On 4/04/2012 3:54 a.m., Mohamed Amine Kadimi wrote:
OK, so here's another pseudo code that comes to my mind, this is somehow similar to some commercial products (Ironport, bluecoat):- The user connects to http://www.somesite.com <http://www.a.com/> via the proxy - The Proxy redirects to http://authenticationportal/http://www.somesite.com <http://authenticationportal/http://www.A.com> with 302 return code. - User is verified/authenticated on the authentication portal. This authentication portal sets a cookie and redirects to http://www.somesite.com <http://www.a.com/> - User connects to http://www.somesite.com <http://www.a.com/> via proxy. Proxy knows user is authenticated (cookie).The problem is with the last step since the cookie is bound to http://authenticationportal <http://authenticationportal/http://www.A.com> so the user may encounter an endless loop.
Exactly. The browser authenticated against your website. It did not authenticate against the proxy or against "somesite.com".
The designed purpose of these redirect tricks in commercial proxies (and Squid captive portals too) is to get the client to make a request to a controlled web service. That server pulls details such as the cient IP address and user-agent header (maybe other things) which the proxy can use as the things it checks for in external_acl_type script to guess at which later requests are coming from this same client and allow them through. If you do login at that point (optional!) it is merely to associate the browser signature with a username for recording/billing purposes. Notice how there is nothing required for the browser to do except visit. Basically: no authentication.
Do you know the solution for letting this authenticated user go to the target after being authenticated
I think you are getting closer to understanding the boundary between possible and impossible.
The whole point of traffic interception is that the browser is *not* aware of the proxy. You might as well try to drink water out of an empty cup, as to get the browser to do something special for the proxy.
Now consider what would happen if "authenticationportal" was your own banks website. What details about your login to the bank would you want to send to that dodgy website? the username? the password? the session cookies? some other detail used to link you and your accounts?
You are asking us how to make the browser spread exactly those private informations to websites which have no business receiving it.
On 3/04/2012 3:40 a.m., Mohamed Amine Kadimi wrote: Dear Developpers and Community, I would like to set up the following configuration using squid: When a user asks for a web page he is transparently redirected to squid, where an authentication must be done before serving the user with content. Please read http://wiki.squid-cache.org/SquidFaq/InterceptionProxy#Why_can.27t_I_use_authentication_together_with_interception_proxying.3F However, users IP are being NATed before going to the proxy. So the solution would be to use an application-layer verification: cookies or http headers So, I come across the following solutions: 1. Use an ICAP server which checks if a cookie is set, otherwise set it for an authenticated user the problem is: cookies are bound to domains + each http request must be validated 2. Use a php splash page which sets the cookie then redirect to destination same problem as ICAP 3. using squid authentication and checking if Proxy-Authorization header is set before serving the client problem: sessions are associated to the IP by squid I'm using squid 3.1 Thank you for any idea The whole point of transparent interception is that the browser is *completely unaware it is talking to a proxy*. It contacted some web server, and *all* of its communications are with that server. If you can find a way to trick it into storing security credentials of any kind set by your proxy it will consider those credentials safe to use when contacting the same server via other non-HTTP methods as well, causing great deal of problems. The good thing to do at that point is to report the zero-day security vulnerability you just found. You might be able to use details gleaned from the browsers request to *guess* what user it is and have a external_acl_type script inform Squid of the guessed username. Or the authorize (*not* authenticate) the request to happen. Amos -- Mohamed Amine KadimiTél : +212 (0) 675 72 36 45 <tel:%2B212%20%280%29%20675%2072%2036%2045>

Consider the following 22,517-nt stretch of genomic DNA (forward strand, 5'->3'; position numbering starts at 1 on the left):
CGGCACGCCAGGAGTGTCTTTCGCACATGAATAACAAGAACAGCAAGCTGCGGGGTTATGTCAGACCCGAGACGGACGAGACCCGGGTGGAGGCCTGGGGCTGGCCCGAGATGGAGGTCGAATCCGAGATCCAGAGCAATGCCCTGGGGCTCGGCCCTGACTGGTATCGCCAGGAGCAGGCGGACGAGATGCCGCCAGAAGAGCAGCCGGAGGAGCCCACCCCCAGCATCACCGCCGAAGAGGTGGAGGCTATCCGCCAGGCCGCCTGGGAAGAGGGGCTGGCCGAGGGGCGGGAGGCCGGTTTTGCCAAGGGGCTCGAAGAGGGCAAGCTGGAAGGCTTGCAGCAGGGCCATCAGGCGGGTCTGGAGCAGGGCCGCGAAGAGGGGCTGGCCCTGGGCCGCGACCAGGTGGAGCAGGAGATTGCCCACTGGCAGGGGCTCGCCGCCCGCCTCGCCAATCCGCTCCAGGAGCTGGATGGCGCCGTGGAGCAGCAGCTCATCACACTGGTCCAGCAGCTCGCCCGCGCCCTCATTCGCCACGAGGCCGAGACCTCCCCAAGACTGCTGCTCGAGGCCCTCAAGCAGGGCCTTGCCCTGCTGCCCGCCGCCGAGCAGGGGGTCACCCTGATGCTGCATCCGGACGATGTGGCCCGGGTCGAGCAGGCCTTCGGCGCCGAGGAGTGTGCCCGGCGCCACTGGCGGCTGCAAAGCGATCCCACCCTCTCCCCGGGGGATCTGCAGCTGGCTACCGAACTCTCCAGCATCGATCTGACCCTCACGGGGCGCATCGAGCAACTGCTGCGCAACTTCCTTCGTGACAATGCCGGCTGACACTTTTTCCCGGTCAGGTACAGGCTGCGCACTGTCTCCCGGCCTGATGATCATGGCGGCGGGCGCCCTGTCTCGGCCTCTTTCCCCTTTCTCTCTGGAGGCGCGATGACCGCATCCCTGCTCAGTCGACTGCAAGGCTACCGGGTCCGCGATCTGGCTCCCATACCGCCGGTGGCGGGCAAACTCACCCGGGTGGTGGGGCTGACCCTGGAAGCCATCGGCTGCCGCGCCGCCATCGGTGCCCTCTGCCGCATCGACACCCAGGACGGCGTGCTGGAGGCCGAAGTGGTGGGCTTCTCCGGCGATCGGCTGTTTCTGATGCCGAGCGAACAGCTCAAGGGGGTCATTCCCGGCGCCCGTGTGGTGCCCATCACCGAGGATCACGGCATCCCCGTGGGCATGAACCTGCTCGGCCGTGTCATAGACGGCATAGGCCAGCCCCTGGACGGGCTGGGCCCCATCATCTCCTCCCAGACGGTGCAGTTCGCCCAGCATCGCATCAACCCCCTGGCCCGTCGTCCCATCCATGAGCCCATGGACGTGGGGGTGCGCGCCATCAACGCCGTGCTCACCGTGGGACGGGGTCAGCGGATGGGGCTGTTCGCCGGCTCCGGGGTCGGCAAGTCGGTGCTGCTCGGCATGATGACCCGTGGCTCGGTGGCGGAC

[Linux Audio Users] [Photo] [Yosemite News] [Samba] [Video Projectors] [Video Devices] [Big List of Linux Books] [LCD TVs] [Webcams] [Linux USB]